in the Current Issue of
Louis L'Amour's Lost Treasures
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An Unfinished Novel
Borden Chantry II
Several more chapters of the exciting sequel to the Louis L'Amour
classic novel Borden Chantry.
"What about Turren Downer? Isn't he in prison?"
"Was. He isn't now. He's out and around."
"Do you think he'll come back here?"
"He's already here. . ."
. . .
A Hand Drawn Map by
Chantry I & II Maps - Louis sometimes used hand drawn
maps to help visualize the towns in which his characters lived.
Often times these maps were based in part on places he had visited,
ghost towns, Indian ruins, back country springs or the actual
town itself if it existed. Here for the first time anywhere is
an example of one of the maps that Louis drew during the planning
stages for Borden Chantry. In the end some of the details about
where Borden and his family lived and how the town he protected
was laid out may have changed.
. . .
Louis' Notes on the
Chantry - Story
Notes outlining many of the characters and concepts that Louis
wanted to explore in this story.
. . .
Cable - Louis
occasionally experimented with story sections in these fragments
or false starts that ultimately turned up in his published work.
John Cable had nothing to leave his son but his
wishes and what moral stamina, sense of values, and thoughtfulness
he could instill into him. Much of this had been done, but it
now remained for Cable to provide a theater in which Kinn could
expand. In the 1850's the solution was obvious. They would go
. . .
- Louis is mixing genres here; the hard boiled crime story spiced
up with a background of south sea's adventure.
They call me Java, and my last name is Dix. Merchant seaman,
prizefighter, lumberjack, placer miner in New Guinea, pearl poacher,
gun runner, with the OSS during the war and after the war a freelance
journalist, trader in the Indonesian island...and a few other
things. It's been said that I'm a pretty tough lad. Fight? I've
won and I've lost, but I won more than I lost and got off the
floor a few times to win.
What do I know? Gems...how to pan gold, how to handle any kind
of gun...and a lot of odds and ends that a guy can pick up kicking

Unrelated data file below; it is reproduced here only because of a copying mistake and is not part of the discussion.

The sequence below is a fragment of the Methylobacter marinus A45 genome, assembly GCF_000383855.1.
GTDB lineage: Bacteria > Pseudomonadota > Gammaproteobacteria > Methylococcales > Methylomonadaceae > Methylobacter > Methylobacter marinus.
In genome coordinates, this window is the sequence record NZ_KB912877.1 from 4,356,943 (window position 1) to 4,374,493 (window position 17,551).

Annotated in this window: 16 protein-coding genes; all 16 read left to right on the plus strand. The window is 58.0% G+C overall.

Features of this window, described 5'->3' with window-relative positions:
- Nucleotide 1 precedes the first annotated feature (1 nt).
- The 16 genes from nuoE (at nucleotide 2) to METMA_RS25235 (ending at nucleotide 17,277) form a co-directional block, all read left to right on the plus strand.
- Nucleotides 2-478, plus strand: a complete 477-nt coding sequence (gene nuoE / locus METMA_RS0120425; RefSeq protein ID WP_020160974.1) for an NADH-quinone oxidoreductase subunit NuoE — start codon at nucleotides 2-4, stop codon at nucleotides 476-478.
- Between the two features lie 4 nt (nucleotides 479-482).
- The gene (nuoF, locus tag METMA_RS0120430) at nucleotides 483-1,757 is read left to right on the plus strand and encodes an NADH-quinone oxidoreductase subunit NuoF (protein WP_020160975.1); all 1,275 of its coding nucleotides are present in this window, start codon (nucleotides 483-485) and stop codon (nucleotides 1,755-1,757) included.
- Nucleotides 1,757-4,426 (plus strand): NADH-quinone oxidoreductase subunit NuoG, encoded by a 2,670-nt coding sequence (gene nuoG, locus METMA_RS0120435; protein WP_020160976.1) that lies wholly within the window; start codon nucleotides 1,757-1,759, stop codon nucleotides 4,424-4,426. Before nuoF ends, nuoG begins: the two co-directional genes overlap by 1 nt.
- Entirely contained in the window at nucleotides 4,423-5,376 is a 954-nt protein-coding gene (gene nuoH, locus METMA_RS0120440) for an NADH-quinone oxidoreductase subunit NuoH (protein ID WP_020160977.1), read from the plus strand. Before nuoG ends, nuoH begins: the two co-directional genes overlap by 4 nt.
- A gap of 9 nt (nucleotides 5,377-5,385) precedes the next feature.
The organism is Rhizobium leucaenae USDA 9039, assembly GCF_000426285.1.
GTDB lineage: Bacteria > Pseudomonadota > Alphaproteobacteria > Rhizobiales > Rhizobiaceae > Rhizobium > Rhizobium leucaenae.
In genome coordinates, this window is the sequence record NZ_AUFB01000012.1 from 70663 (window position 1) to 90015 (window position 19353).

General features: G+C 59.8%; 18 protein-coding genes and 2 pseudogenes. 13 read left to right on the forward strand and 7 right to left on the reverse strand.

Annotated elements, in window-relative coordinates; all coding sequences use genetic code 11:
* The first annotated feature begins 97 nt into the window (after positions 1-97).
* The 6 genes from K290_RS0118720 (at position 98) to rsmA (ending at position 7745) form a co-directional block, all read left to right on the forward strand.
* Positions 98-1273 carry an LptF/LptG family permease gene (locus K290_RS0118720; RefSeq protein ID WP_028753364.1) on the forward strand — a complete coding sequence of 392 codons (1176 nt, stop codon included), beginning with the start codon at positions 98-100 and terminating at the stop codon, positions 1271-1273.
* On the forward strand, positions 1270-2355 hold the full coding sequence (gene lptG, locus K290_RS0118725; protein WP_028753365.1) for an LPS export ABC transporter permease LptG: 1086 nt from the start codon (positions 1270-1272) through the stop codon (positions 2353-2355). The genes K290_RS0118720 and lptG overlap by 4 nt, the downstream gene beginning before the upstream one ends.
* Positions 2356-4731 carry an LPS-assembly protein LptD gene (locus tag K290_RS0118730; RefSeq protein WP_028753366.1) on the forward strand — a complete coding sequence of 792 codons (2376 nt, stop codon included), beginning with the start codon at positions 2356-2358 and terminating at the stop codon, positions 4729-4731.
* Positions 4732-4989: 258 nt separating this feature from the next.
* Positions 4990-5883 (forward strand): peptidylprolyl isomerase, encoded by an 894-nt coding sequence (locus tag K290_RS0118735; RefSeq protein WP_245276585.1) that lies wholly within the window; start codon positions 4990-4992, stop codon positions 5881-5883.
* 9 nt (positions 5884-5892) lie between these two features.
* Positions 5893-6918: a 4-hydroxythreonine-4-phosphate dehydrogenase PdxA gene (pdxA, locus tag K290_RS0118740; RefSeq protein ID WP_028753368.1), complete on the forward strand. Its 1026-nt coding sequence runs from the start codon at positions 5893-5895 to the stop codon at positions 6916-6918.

around the world. And I can talk nine languages like I was born
. . .
to find stories
- First published in The Writer, a magazine billed in 1942 as
“the oldest magazine for literary workers.” Seeing that this periodical
was founded in 1887 and is still published to this day I would
tend to take them at their word.
You may stumble across them as easily, not recognize them at the
time, but later realize that you had a story angle. Stories are
everywhere, and all the writer needs is to keep his ears and eyes
open. Of course, the longer you work at it the more proficient you
become in picking up the thread of a plot.
. . .
Complete Story Treatment
Flows The Bangkok
- Why Dad wrote "Where Flows the Bangkok" as a treatment is unknown
but it is lucky for us because the entire story is laid out here
in short hand ... no need to guess at where it might have gone.
Morgan leaves a tramp steamer in Bangkok looking more like a beachcomber
than the man he is looking for, a drifting ne're-do-well nephew
of rich old Miles Vaughn, who had died leaving several millions
and no relatives but Jim Vaughn. After several months of drifting
from port to port, Morgan has finally arrived in Bangkok, aware
that this was the last place Jim Vaughn had headed for -- twenty
. . .
In Defense of "How
The West Was Won" - Though the Old West is not really
very old, few were as well versed in its history and lore as Louis.
In this extremely interesting and fact filled piece of correspondence,
Louis makes the case for many of the differences between an early
draft of his novelization of How
the West Was Won and the movie itself.
"It is stated in the script that the passengers could take
shelter behind the seats. It is obvious that whoever wrote that
never shot at anything with a pistol. A .44 or .45 (of the type
used in those days) would shoot through seven to nine inches of
pine. (I have reports on Army tests of the period on this as well
as gun catalogues advertising the guns for sale. Also, I frequently
shoot single-action pistols as well as others.)"
. . .
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